Narrow Down the Resolutions List
The important thing is not to end up with too many resolutions."Honestly, two or three are reasonable," Kolari says.
"We don't want to teach our kids it's about making a huge list of resolutions and not following through," Dr. Carter says. "So help your child narrow them down to a couple of things to focus on."
Take a fresh sheet of paper and have your child write down her top three resolutions, leaving a large space between each one for inserting smaller steps. Help your child make them realistic and age-appropriate.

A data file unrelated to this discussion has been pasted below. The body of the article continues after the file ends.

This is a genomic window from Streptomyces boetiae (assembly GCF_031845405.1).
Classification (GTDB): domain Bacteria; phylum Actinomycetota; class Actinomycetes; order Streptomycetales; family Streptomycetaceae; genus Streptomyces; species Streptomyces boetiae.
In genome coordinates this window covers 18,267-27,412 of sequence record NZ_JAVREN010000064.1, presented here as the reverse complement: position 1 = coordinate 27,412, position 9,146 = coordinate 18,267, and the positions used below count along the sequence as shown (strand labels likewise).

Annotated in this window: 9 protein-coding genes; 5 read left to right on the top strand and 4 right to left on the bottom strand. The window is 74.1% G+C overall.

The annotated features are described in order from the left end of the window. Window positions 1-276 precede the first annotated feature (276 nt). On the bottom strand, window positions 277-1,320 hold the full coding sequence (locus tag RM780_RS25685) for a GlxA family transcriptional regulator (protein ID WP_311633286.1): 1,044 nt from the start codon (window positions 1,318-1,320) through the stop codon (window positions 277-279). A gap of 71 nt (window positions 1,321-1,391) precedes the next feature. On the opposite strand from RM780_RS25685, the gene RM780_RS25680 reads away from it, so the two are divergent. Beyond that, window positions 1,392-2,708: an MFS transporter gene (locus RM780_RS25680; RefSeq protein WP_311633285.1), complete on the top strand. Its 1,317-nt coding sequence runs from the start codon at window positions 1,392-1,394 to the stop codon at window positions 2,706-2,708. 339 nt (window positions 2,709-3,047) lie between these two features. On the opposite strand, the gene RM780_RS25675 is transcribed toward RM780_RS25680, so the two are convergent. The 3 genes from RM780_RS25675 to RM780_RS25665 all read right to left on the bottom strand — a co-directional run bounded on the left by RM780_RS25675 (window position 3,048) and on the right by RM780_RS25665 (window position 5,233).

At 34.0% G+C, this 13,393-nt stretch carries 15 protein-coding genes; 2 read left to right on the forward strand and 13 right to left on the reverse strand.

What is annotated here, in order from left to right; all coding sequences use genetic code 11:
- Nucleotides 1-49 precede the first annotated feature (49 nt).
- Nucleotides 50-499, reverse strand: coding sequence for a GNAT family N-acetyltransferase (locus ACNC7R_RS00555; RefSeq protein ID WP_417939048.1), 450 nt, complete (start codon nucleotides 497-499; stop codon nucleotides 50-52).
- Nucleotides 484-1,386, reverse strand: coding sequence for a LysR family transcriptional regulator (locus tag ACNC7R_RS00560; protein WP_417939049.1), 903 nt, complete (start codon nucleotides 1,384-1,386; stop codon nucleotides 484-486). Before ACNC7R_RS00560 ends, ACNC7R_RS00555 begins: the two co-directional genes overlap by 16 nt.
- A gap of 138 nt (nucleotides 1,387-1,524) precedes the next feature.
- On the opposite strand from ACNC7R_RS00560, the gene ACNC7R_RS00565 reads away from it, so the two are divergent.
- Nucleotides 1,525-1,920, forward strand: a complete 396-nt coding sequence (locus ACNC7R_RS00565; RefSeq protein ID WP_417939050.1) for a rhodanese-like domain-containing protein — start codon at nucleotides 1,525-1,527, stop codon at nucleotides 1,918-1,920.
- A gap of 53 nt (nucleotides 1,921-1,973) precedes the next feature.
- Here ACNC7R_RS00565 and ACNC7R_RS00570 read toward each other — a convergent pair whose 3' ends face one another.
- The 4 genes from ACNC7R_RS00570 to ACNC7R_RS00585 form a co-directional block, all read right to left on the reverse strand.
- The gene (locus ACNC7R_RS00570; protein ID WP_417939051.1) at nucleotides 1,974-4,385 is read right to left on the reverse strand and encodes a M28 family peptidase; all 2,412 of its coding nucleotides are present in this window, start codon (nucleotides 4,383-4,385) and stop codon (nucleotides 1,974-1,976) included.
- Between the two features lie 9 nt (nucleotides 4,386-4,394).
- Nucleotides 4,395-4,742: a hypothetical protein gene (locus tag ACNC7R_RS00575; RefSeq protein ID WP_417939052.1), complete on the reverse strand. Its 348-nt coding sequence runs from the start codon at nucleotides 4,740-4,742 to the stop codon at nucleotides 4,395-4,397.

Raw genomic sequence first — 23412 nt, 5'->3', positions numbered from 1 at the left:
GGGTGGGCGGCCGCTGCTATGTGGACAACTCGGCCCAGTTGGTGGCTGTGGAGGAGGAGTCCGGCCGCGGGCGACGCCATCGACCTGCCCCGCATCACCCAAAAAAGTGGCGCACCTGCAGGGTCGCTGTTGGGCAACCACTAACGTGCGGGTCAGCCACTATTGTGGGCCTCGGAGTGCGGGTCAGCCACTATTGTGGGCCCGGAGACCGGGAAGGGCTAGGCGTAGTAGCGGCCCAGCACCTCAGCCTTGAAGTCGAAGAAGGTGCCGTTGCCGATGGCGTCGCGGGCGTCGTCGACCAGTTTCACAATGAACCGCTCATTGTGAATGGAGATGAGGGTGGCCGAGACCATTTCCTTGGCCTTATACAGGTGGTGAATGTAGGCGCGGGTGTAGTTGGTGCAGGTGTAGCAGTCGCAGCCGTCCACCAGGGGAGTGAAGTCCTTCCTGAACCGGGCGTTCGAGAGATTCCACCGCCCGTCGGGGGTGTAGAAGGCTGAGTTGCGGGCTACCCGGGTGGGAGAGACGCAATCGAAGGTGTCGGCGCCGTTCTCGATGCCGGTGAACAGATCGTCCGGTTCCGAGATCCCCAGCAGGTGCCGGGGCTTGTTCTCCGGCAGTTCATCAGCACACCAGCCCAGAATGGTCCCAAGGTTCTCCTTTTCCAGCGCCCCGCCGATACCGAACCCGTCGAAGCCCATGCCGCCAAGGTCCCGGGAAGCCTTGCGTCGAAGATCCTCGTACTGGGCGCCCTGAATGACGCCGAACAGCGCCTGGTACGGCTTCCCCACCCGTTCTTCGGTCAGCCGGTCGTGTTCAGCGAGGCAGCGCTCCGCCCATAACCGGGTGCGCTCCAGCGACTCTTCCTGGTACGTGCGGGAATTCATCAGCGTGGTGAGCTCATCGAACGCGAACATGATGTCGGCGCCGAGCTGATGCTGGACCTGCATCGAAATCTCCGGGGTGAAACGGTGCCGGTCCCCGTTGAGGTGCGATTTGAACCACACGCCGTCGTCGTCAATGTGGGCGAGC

"Be concrete, specific, and manageable," Dr. Goodman says. "As with adults, vague but good-sounding resolutions don't make for change. For example, 'I will behave better' is too general and will be out the window fast." Encourage goals that are within their reach, so they don't get discouraged.
Some realistic resolutions for kids might be "I'm going to keep my room neater," "I'm going to be a better friend," "I'm going to read more," or "I'm going to get better at tennis." Even these are broad resolutions that need to be broken down into doable, step-by-step pieces.
Let your child make the list fun and personal, Cox says. "My son Max always did little drawings on his -- a few words and lavish illustrations."